Hunger is not abstract numbers even if those numbers are in the thousands or even millions. Hunger is real, and it has a million faces.
One such face is that of this malnourished child in the village of Old Fangok in South Sudan. The mother brought her son the Dr. Jill Seaman’s clinic for help.
When Dr. Seamon offered a packet of Plumpynut the young child grabbed it from her hand and consumed it so fast she offered a second packet. This one, seen in the photo, was eaten a little more slowly.
Dr. Seamon took the photo after asking the mother’s permission, and then shared it with Stop Hunger Now who provided the funds to purchase the Plumpynut. She uses food as a vital part of her medical treatments as hunger and malnutrition are major health issues in her area of South Sudan and has grown worse with the increased violence and warfare.
Working together we can keep food in the hands of hungry children, and make possible the compassionate work of dedicated medical staff like Dr. Seamon. Thanks for all you do to help end hunger in our lifetime. Thank you for caring enough to act. Thank you for being a part of the global movement to eradicate hunger forever.
I have spent over 35 years working with, and walking along side, the poor and hungry. I have seen some poor here in our country who expect help and who have been taught by our welfare system that they deserve whatever they can get. But these are a minority.
I have seen far more who struggle to climb out of poverty. This is especially true in other countries. Nothing is more heartbreaking than to watch a mother holding on to an infant dying of hunger. There is a pain in her eyes that time cannot erase.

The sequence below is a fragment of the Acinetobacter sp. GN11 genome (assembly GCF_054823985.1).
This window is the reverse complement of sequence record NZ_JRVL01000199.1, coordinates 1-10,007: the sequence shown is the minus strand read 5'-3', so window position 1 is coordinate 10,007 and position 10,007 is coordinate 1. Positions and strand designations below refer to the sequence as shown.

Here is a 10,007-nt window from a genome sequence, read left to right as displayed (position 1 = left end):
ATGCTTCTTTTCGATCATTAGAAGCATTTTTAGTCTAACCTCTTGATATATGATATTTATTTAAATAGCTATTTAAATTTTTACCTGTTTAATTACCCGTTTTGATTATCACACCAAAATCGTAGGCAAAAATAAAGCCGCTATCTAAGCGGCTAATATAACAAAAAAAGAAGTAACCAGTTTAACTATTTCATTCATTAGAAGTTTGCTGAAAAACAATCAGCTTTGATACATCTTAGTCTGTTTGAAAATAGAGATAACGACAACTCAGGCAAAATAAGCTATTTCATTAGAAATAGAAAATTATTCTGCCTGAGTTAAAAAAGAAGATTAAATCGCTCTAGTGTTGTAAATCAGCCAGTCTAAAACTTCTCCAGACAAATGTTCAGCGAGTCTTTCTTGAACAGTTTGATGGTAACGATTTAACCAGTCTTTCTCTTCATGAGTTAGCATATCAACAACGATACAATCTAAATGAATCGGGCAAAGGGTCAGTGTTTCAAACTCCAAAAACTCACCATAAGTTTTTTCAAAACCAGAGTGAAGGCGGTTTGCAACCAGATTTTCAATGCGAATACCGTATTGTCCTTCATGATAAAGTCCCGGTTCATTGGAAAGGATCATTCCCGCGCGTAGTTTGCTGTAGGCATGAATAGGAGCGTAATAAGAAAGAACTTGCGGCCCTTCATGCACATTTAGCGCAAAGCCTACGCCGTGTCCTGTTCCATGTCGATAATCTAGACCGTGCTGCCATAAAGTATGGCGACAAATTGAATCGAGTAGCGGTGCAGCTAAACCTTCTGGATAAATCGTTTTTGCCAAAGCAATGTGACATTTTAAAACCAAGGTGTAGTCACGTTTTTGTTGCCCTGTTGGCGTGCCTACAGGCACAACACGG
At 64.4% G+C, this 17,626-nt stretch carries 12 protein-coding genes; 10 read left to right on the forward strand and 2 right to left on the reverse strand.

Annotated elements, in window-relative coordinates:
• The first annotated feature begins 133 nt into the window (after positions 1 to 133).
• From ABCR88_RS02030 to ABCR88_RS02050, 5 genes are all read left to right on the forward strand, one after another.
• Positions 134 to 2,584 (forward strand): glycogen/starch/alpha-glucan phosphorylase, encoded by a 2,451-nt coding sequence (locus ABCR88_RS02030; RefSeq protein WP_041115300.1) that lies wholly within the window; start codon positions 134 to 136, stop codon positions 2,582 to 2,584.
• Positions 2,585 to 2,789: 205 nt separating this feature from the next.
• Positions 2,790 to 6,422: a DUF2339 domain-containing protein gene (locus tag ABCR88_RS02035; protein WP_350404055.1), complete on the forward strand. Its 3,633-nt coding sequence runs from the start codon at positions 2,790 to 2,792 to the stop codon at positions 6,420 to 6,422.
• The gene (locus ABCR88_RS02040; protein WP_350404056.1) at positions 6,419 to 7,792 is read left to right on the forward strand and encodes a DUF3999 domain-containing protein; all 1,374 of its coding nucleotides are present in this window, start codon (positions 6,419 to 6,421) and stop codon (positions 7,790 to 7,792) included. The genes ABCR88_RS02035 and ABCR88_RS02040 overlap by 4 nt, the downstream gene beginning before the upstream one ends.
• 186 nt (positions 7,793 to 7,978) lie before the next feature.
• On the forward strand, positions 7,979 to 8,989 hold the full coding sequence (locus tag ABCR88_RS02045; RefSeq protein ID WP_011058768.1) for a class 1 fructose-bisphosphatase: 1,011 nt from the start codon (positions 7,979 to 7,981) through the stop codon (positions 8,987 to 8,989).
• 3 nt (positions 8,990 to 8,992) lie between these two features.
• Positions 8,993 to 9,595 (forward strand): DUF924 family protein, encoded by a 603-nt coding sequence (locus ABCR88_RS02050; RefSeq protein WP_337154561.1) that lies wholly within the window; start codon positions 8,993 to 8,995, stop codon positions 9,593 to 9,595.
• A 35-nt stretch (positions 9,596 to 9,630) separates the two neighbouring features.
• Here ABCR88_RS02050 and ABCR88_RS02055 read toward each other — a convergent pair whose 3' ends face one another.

The tragedy is compounded by knowing she has done everything in her power to keep that child alive. The poor are not lazy, not in my experience. In reality, they will do anything possible to escape the deadly trap of poverty, and that includes working far harder and longer than most of us do.
Feel what it’s like to truly starve, and I guarantee that you’ll forever think twice before wasting food. – Criss Jami in Killosophy
I do not know what it feels like to starve. But I have been far too close to far too many who do know.
Some sights can never be forgotten. Some images can never be erased. The unspeakable anguish in a mother’e eyes as she watches life slip away from her starving child sears itself into memory for a lifetime.
That’s why wasting food is totally repugnant to me. No, I have never felt what it is like to starve. But I never see food wasted without it tearing at me.
Every mouthful of food is a gift. Wasting food is the height of arrogance. I despise it. It is a ugly demonstration of privilege and lack of community.
I pray for forgiveness every time I have to throw out something from my refrigerator. It doesn’t feed the hungry. I know that. But it does help me be more mindful. It reminds me that I need to live more responsibly and that millions of my family would love to have the food I am wasting.